Nuclear power is dangerous says Greenpeace

Activists from Greenpeace Africa have placed look-a-like radioactive barrels on a Three Anchor Bay beach in Sea Point, Cape Town to highlight the risks and true costs associated with nuclear power.

Through the simulated radioactive pollution, Greenpeace aims to encourage South Africans to ask the key questions that the government has so far failed to answer.

The South African government is barrelling ahead with its nuclear plans without consultation of public stakeholders or transparency to its plans.

In the recent budget speech by Minister Gordhan, there was no mention of the R 300 billion allocated to the nuclear energy plans in the country.

The amount, however, has been said to be as much as R 1 trillion. It is the largest tender in South Africa’s history.

“The uncertainty and inconsistency in the estimated nuclear costs are indicative of the secrecy within the nuclear sector and are the tip of the iceberg of the real and true costs of nuclear energy,” says Ferrial Adam, Greenpeace Africa Nuclear campaigner.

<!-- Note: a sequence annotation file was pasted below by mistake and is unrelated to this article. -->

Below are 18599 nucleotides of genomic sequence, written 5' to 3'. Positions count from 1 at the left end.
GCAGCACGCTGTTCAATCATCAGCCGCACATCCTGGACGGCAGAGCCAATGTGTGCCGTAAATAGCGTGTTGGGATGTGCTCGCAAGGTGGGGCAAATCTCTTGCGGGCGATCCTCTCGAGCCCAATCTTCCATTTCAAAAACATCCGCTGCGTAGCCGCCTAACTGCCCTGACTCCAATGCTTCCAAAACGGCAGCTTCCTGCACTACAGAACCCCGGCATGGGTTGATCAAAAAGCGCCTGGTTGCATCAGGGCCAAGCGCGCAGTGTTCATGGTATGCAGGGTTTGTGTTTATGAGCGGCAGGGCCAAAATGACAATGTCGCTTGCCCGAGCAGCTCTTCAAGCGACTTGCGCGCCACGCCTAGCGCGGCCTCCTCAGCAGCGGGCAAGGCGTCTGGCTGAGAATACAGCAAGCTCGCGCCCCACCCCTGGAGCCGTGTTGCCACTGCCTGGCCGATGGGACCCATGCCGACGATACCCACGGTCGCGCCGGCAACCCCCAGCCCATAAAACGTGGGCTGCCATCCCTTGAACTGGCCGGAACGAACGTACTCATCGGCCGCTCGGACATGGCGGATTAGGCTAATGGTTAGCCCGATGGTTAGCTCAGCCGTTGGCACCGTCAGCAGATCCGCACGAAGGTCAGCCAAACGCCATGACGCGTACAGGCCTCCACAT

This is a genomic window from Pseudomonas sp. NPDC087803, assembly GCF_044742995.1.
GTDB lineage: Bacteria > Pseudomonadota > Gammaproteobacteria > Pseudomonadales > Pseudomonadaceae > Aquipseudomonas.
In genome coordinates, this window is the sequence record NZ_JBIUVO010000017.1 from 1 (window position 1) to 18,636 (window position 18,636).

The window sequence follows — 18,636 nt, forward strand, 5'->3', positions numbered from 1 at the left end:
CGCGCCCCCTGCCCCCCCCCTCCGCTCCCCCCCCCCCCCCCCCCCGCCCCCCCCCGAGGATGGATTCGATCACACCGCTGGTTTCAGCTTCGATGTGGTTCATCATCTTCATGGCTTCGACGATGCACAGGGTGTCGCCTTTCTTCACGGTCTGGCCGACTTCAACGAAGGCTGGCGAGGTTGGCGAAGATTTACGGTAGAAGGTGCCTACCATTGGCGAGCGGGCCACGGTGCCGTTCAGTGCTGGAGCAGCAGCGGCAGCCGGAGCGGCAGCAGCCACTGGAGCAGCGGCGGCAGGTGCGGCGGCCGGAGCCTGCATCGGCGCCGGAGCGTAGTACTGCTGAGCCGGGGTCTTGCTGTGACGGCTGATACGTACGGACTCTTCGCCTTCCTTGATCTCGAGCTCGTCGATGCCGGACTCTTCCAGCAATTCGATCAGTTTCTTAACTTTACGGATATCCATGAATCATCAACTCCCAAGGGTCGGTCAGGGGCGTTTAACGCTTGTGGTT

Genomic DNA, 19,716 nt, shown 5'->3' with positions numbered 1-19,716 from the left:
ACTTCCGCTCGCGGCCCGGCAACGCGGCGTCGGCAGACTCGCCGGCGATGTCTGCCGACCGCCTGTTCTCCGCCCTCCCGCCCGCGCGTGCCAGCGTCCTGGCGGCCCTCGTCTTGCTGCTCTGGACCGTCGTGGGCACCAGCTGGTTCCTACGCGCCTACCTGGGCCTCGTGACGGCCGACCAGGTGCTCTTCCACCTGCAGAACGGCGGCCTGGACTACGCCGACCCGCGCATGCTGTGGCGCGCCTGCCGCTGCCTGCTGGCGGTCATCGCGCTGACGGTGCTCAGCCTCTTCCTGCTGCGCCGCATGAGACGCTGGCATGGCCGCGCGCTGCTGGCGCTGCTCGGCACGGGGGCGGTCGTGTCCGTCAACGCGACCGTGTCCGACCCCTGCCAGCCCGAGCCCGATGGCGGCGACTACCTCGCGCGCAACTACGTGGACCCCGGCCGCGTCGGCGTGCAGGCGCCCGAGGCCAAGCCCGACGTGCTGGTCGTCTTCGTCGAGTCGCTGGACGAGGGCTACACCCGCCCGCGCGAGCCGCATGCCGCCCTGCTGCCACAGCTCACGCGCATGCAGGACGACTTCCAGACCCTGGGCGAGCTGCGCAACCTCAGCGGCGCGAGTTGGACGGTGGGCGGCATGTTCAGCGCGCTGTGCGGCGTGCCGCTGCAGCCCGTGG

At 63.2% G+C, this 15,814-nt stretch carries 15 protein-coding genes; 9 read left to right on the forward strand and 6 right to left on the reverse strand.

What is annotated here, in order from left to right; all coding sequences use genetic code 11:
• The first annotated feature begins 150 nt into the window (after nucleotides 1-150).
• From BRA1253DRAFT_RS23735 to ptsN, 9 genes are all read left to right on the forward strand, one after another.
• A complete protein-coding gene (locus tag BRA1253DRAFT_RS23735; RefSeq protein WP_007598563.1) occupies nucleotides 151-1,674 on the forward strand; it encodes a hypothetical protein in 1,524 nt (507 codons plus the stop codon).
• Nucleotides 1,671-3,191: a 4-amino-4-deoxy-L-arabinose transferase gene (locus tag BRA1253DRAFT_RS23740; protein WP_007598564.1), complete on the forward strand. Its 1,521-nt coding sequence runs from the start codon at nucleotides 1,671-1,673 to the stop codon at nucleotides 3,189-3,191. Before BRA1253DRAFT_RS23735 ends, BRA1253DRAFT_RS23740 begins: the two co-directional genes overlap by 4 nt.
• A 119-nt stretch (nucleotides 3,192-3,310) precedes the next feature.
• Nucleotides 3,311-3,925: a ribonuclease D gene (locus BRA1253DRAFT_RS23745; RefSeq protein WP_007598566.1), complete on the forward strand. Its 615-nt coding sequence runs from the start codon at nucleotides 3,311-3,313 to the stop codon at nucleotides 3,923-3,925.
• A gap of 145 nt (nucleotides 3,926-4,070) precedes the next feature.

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“The government’s rushed decision to build six additional nuclear reactors is a clear indication that the South African government is not learning from the systemic failures around the world’s nuclear industry, as became apparent recently in Fukushima, Japan” adds Adam.

Historical evidence – Fukushima Daiichi, Chernobyl and Three Mile Island – shows a major nuclear accident has occurred somewhere in the world about once every decade.

Globally, nuclear energy is declining. In the last five years, 22 times more renewable energy capacity has been built than nuclear energy. Today, nuclear energy is only responsible for about 6 % of the global energy supply.

Greenpeace Africa is calling on the South African government to be open and transparent about the nuclear build process and to engage with citizens on the country’s nuclear future.

“Nuclear energy is a dirty energy source that offers too little, too late, at too high a price. The South African government can still make the wise decision to stop nuclear and invest in renewable energy now. It is not too late,” concluded Adam.

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